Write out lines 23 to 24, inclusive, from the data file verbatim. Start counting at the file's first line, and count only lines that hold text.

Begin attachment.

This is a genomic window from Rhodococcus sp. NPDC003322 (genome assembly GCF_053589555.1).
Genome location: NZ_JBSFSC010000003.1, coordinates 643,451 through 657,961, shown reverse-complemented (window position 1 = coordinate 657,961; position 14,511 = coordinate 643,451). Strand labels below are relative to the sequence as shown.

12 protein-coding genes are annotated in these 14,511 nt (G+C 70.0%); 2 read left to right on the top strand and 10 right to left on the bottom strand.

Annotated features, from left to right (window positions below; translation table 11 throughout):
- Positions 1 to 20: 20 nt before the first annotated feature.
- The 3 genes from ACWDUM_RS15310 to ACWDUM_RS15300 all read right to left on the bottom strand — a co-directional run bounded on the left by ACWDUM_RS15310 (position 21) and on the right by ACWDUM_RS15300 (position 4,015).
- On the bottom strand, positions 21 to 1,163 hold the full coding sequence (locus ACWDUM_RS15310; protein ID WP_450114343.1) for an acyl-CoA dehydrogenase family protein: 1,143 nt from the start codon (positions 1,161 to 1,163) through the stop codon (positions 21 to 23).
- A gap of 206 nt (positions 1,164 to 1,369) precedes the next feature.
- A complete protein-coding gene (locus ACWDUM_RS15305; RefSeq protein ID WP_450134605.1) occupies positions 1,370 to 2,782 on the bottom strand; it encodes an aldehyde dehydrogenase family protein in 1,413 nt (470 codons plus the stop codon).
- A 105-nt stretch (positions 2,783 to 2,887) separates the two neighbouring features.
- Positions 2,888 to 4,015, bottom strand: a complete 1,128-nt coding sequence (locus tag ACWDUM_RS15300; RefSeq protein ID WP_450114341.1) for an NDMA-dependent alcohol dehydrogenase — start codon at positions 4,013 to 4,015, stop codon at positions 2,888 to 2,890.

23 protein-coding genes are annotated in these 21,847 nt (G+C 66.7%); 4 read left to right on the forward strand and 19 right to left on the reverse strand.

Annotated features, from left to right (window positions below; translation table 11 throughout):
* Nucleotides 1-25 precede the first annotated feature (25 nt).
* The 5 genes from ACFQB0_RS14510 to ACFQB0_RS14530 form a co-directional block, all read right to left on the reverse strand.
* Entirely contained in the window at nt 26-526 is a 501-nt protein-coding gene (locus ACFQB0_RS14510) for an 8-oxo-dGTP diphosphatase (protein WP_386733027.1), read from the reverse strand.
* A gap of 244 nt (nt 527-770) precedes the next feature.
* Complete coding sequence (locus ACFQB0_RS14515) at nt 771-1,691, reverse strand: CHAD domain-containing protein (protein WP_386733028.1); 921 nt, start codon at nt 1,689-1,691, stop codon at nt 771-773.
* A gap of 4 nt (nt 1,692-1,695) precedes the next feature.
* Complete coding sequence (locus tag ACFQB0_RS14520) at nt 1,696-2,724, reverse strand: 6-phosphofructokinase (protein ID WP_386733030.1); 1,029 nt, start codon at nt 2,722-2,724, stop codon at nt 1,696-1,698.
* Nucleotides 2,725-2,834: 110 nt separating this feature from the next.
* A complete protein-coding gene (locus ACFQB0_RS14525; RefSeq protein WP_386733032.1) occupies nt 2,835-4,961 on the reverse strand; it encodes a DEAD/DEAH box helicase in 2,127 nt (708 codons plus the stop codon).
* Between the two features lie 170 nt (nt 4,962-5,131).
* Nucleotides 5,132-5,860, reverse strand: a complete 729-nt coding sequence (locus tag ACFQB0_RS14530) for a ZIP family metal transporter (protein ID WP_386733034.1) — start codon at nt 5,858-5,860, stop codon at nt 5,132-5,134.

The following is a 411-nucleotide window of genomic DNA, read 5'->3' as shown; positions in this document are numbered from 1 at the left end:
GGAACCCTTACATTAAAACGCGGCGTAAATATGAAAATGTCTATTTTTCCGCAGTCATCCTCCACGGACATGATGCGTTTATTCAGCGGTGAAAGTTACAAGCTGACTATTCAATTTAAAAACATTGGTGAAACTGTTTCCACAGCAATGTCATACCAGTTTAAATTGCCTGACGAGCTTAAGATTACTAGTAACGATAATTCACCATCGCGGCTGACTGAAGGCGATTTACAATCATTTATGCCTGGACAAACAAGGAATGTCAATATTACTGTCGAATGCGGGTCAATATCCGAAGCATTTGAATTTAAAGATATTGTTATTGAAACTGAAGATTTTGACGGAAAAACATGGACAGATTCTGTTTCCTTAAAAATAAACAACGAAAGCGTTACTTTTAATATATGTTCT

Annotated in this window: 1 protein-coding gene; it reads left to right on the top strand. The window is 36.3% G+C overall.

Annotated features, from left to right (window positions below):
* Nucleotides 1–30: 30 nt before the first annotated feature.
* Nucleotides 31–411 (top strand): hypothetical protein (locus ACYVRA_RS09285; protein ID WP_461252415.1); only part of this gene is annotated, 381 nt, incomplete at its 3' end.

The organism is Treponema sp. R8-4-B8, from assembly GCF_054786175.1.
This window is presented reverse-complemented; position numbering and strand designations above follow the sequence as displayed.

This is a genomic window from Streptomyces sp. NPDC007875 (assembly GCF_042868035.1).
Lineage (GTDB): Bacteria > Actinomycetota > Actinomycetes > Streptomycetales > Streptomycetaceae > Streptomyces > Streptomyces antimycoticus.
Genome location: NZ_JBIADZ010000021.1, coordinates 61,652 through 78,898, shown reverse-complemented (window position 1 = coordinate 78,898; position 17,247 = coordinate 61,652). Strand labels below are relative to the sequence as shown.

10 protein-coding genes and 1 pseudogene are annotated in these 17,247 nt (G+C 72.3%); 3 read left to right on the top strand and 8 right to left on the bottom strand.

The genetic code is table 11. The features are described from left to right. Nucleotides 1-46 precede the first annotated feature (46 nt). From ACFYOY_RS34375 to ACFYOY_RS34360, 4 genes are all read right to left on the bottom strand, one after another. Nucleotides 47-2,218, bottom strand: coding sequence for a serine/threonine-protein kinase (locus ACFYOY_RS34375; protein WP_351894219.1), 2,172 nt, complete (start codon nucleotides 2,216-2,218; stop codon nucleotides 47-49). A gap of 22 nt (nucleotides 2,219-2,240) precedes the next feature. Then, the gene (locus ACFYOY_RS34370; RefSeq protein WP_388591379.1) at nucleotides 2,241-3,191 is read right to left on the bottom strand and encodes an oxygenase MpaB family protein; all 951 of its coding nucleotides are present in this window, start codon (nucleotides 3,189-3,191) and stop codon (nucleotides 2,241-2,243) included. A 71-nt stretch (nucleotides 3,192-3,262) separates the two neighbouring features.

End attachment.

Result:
* Between the two features lie 170 nt (nt 4,962-5,131).
* Nucleotides 5,132-5,860, reverse strand: a complete 729-nt coding sequence (locus tag ACFQB0_RS14530) for a ZIP family metal transporter (protein ID WP_386733034.1) — start codon at nt 5,858-5,860, stop codon at nt 5,132-5,134.